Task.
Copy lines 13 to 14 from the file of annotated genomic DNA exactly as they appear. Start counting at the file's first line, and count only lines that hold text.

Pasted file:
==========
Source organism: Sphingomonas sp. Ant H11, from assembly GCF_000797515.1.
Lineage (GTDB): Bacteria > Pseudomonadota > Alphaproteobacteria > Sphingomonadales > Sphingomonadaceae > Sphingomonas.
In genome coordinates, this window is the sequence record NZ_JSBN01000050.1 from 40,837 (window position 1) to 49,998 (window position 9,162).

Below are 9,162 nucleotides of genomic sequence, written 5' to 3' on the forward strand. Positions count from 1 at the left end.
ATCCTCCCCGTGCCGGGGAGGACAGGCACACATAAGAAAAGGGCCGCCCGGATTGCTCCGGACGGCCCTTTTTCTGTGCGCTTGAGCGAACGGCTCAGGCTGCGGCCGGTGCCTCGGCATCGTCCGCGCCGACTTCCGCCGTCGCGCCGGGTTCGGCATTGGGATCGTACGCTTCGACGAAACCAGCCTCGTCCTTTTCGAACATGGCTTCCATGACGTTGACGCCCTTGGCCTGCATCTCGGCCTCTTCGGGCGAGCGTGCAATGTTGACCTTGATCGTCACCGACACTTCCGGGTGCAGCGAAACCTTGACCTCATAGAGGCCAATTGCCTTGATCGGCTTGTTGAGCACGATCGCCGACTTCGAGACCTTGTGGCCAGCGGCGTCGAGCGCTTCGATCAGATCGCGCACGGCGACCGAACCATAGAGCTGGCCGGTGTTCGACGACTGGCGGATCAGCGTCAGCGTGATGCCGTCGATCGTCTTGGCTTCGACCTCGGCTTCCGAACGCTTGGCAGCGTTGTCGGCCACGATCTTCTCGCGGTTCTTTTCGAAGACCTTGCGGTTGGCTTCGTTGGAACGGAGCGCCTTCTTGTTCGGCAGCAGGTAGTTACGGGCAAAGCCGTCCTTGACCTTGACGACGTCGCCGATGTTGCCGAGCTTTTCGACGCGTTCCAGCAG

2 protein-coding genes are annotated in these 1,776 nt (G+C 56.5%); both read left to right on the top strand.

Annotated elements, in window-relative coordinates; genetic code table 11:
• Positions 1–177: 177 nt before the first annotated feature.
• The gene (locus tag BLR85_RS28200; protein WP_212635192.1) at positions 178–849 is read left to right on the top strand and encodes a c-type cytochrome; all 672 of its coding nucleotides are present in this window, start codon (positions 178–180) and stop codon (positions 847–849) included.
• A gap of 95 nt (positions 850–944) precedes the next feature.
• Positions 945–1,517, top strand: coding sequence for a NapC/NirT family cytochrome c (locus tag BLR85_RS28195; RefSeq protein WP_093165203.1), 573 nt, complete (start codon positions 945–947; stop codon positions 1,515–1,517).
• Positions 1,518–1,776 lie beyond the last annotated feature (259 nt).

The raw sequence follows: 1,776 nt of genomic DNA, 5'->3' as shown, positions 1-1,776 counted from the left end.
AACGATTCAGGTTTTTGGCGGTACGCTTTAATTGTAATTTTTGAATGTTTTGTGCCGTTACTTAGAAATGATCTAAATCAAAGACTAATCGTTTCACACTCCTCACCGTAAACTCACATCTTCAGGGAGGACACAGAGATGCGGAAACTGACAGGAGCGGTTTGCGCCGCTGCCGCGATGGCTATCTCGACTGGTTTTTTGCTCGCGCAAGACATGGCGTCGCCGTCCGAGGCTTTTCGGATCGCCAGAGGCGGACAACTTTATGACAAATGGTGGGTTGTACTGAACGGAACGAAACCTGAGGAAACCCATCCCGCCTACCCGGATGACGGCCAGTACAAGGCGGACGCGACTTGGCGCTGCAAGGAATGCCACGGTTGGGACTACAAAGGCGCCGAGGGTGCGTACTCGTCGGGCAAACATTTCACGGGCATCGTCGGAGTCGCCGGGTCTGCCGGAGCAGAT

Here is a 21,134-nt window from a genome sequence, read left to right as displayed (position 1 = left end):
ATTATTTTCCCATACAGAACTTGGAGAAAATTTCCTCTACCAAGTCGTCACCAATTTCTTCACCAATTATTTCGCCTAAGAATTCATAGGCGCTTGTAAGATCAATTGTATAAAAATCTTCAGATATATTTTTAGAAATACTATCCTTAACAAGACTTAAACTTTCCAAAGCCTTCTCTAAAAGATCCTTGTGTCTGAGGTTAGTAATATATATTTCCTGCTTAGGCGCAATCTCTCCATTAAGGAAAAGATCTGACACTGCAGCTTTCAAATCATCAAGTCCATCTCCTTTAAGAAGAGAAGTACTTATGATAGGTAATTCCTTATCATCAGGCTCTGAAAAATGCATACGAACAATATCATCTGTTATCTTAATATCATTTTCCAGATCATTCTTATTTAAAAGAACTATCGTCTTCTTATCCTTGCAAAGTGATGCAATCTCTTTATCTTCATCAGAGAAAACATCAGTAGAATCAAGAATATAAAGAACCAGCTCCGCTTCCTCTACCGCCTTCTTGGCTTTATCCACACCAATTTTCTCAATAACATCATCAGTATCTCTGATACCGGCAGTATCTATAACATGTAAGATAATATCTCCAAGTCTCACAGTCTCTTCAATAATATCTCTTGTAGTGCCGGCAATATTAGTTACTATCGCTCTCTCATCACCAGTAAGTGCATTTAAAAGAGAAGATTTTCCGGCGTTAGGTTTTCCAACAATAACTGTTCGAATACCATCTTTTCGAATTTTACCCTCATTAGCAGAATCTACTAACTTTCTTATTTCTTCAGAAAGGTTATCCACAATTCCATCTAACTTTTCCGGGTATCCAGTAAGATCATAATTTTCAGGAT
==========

The raw sequence follows: 1,776 nt of genomic DNA, 5'->3' as shown, positions 1-1,776 counted from the left end.
AACGATTCAGGTTTTTGGCGGTACGCTTTAATTGTAATTTTTGAATGTTTTGTGCCGTTACTTAGAAATGATCTAAATCAAAGACTAATCGTTTCACACTCCTCACCGTAAACTCACATCTTCAGGGAGGACACAGAGATGCGGAAACTGACAGGAGCGGTTTGCGCCGCTGCCGCGATGGCTATCTCGACTGGTTTTTTGCTCGCGCAAGACATGGCGTCGCCGTCCGAGGCTTTTCGGATCGCCAGAGGCGGACAACTTTATGACAAATGGTGGGTTGTACTGAACGGAACGAAACCTGAGGAAACCCATCCCGCCTACCCGGATGACGGCCAGTACAAGGCGGACGCGACTTGGCGCTGCAAGGAATGCCACGGTTGGGACTACAAAGGCGCCGAGGGTGCGTACTCGTCGGGCAAACATTTCACGGGCATCGTCGGAGTCGCCGGGTCTGCCGGAGCAGAT